When my husband and I got married, I was completely debt free thanks to my parents’ help with college and a car. My husband’s debt wasn’t over the top, but he did have around $35,000 in school loans.

The rest of the debt was accumulated in the first several years of our marriage. My husband needed to have $20,000 worth of dental work done over a 3 year period.

We also moved quite frequently for my husband’s job, and we sold a home after only owning it for a short period of time. We took a fairly substantial loss on the home after all of the real estate fees.

And we can’t forget credit cards and car loans on two new cars. We had essentially been living slightly above our means month after month causing us to rack up around $12,000 in credit card debt.

In total, we had just slightly above $100,000 in total debt.

How to Create a Plan that Works for Your Family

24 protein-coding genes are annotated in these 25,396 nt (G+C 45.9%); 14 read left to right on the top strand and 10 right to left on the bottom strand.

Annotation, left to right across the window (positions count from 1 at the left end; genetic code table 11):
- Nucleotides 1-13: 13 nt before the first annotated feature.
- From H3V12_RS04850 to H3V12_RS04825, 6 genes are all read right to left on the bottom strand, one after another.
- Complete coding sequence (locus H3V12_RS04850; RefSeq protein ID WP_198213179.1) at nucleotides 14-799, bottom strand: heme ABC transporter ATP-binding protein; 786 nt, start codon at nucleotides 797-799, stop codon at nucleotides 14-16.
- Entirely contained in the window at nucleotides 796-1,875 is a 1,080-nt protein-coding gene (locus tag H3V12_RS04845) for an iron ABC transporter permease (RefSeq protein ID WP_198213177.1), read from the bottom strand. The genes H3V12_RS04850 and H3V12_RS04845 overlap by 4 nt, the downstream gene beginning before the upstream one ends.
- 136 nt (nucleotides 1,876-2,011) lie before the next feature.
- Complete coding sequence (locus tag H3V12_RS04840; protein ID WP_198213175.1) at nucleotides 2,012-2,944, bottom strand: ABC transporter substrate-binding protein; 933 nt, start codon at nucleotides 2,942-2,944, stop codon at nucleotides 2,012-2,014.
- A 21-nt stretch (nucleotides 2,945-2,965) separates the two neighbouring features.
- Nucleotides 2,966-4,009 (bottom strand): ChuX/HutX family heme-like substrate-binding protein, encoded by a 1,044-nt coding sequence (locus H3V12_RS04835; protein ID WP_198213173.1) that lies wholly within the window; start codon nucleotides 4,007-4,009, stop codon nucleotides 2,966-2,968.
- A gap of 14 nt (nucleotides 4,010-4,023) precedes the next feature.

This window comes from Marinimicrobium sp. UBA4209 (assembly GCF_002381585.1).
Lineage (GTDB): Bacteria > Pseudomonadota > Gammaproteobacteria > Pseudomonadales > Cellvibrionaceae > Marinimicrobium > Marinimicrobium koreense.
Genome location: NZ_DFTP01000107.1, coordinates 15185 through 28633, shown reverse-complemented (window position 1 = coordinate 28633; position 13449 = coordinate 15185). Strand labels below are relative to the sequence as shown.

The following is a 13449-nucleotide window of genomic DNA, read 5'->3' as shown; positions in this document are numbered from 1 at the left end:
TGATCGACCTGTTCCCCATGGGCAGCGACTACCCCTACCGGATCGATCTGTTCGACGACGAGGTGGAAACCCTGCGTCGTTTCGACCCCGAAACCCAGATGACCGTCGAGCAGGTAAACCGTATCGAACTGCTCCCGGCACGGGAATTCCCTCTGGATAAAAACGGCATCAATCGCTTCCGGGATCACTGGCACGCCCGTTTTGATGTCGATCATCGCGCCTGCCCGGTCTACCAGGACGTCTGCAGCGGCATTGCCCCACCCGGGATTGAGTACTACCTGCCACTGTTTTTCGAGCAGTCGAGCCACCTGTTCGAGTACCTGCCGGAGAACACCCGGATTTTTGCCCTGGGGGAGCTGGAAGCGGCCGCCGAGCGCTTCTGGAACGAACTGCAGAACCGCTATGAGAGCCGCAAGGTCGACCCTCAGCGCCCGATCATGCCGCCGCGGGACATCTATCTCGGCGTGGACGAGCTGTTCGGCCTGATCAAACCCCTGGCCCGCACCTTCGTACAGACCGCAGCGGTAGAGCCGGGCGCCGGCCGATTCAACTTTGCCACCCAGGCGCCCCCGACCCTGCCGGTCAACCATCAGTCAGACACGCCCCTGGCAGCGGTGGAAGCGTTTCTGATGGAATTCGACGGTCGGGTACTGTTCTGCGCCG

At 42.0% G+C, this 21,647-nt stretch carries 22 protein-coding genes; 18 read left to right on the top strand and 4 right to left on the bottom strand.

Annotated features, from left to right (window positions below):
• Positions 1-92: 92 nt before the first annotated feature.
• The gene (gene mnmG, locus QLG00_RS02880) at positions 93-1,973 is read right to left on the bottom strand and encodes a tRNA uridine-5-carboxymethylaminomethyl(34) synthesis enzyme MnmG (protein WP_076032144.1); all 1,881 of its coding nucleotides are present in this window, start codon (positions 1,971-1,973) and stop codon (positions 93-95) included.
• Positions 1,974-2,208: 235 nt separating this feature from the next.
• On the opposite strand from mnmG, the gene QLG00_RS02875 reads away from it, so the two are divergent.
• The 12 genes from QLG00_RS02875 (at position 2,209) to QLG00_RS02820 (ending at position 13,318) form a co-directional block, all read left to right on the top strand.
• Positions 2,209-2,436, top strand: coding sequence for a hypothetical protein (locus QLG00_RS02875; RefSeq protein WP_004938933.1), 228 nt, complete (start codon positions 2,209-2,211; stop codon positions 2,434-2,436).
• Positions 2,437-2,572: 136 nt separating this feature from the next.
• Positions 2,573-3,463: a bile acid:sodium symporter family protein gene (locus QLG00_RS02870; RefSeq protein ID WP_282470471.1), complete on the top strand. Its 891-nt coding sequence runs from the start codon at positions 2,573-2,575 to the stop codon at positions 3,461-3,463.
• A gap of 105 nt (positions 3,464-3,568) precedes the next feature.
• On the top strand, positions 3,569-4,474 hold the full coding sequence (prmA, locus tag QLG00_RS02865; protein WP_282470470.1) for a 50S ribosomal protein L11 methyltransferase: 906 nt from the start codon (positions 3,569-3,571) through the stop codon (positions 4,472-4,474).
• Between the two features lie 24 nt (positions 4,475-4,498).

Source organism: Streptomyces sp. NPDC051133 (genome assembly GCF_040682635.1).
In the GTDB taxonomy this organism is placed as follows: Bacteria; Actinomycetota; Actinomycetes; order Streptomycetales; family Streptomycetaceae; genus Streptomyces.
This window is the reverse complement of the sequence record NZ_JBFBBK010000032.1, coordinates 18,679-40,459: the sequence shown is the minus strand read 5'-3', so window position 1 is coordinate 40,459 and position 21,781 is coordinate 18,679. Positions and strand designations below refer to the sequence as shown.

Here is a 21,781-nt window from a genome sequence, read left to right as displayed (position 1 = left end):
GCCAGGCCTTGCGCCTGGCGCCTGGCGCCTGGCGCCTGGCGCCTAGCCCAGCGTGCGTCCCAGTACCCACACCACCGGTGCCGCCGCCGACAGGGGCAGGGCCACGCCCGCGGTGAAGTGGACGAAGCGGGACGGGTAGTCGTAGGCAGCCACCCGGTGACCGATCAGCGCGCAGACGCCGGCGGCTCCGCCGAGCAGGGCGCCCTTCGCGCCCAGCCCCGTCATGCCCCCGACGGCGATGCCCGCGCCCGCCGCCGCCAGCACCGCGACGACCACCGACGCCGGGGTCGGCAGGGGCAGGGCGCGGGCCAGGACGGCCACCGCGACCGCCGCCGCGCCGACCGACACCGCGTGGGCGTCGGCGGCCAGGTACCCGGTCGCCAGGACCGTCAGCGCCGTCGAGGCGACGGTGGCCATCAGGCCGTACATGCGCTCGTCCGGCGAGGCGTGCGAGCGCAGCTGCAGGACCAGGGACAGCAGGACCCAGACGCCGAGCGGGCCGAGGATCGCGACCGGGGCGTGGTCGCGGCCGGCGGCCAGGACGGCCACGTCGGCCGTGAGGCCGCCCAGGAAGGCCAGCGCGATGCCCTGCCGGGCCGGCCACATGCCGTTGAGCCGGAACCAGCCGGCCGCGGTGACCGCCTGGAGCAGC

I truly believe that there is no one size fits all approach to budgeting, because every family has different priorities and resources. There’s no set amount you should spend in a specific category or save as an emergency fund. Those things are very different from family to family.

The very first thing we did was to sit down and talk about our goals and priorities along with what we were willing to give up.

Like most couples, my husband and I are different in the way we view finances and how we prioritize things, so we needed to compromise on things like eating out, clothing purchases, leisure activities and vacations.